If 'I do not let/I do not allow it' works, why doesn't 'I will not allow it' work?
Is it a perfective/imperfective thing that we haven't got to yet?
No, "allow" always needs a direct object:
"allow somebody to do something"
"allow something (to happen)"
To my ears it sounds a little unfinished without an 'it' or 'them' or something else rounding off the sentence but I'd say its still acceptable. How would the sentence change if I wanted to say 'I am not allowed' ? would it be one of the times when Poles literally say 'I have not allowed' i.e. nie mam pozwalać [though I'm pretty sure pozwalać needs declining here somehow.
It clearly refers to what has just been said in the real context. It does sound natural in Polish.
"I am not allowed" = "I have no permission" (Nie mam pozwolenia/zgody), also what would sound good here is "Nie wolno mi" ('wolno' is a defective verb, it doesn't refer to any grammatical gender).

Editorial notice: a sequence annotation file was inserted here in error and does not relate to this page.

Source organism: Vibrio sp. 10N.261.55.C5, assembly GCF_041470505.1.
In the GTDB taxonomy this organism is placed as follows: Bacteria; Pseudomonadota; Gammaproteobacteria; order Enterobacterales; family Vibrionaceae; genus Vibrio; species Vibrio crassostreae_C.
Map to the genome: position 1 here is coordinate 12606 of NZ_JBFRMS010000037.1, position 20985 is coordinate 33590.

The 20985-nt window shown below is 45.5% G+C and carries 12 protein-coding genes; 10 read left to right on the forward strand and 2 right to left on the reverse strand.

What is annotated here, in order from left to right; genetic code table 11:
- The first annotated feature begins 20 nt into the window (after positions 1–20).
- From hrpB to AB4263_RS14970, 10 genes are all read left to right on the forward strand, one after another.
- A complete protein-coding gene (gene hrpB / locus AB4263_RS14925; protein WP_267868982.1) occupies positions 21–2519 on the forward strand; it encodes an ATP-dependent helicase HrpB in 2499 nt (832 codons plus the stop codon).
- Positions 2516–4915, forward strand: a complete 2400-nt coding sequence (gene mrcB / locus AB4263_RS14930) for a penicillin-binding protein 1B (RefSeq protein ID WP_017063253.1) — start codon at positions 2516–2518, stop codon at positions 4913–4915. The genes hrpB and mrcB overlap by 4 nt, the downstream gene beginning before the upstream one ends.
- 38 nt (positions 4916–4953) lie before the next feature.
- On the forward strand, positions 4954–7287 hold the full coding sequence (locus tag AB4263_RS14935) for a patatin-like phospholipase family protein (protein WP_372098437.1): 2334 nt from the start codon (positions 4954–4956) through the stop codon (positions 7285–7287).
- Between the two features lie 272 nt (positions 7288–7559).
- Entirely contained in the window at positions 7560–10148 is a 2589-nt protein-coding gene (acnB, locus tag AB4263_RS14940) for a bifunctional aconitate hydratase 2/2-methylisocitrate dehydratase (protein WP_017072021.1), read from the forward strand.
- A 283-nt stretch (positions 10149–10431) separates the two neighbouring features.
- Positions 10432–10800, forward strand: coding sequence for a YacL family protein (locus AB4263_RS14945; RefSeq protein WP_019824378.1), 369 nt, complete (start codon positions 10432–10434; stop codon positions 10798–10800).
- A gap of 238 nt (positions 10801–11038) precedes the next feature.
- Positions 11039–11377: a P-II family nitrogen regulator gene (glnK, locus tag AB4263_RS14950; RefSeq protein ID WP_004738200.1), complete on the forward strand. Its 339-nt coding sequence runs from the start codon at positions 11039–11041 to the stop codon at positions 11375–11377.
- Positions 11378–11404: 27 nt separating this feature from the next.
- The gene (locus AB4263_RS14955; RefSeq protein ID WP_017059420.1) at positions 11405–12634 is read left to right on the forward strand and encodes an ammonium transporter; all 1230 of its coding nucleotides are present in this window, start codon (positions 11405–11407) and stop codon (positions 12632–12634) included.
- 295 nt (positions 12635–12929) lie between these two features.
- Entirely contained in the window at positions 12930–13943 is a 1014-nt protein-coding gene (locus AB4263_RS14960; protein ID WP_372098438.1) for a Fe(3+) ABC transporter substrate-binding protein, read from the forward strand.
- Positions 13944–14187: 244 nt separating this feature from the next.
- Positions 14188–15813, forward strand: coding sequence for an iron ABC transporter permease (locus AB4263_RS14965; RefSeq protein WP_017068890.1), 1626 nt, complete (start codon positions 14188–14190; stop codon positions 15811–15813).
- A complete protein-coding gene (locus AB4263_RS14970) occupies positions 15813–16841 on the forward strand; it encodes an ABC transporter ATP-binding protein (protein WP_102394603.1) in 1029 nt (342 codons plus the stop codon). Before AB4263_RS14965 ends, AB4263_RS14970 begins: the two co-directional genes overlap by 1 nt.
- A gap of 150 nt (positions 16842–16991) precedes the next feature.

What else... "Nie pozwalają mi" ('they' don't allow me), "Nie pozwolili/Nie pozwoliły mi" ('they' did not allow me), "Nie pozwolono mi" (I was not allowed, subjectless)... "Nie wolno mi" sounds the best to me.
To say "that's not allowed", like asking someone to stop doing something, would you just say "nie wolno"?
Yes, „Nie wolno” or „Tego nie wolno” or bit more formal „Zabrania się”, „To zabronione” or the most harsh: „To surowo wzbronione”.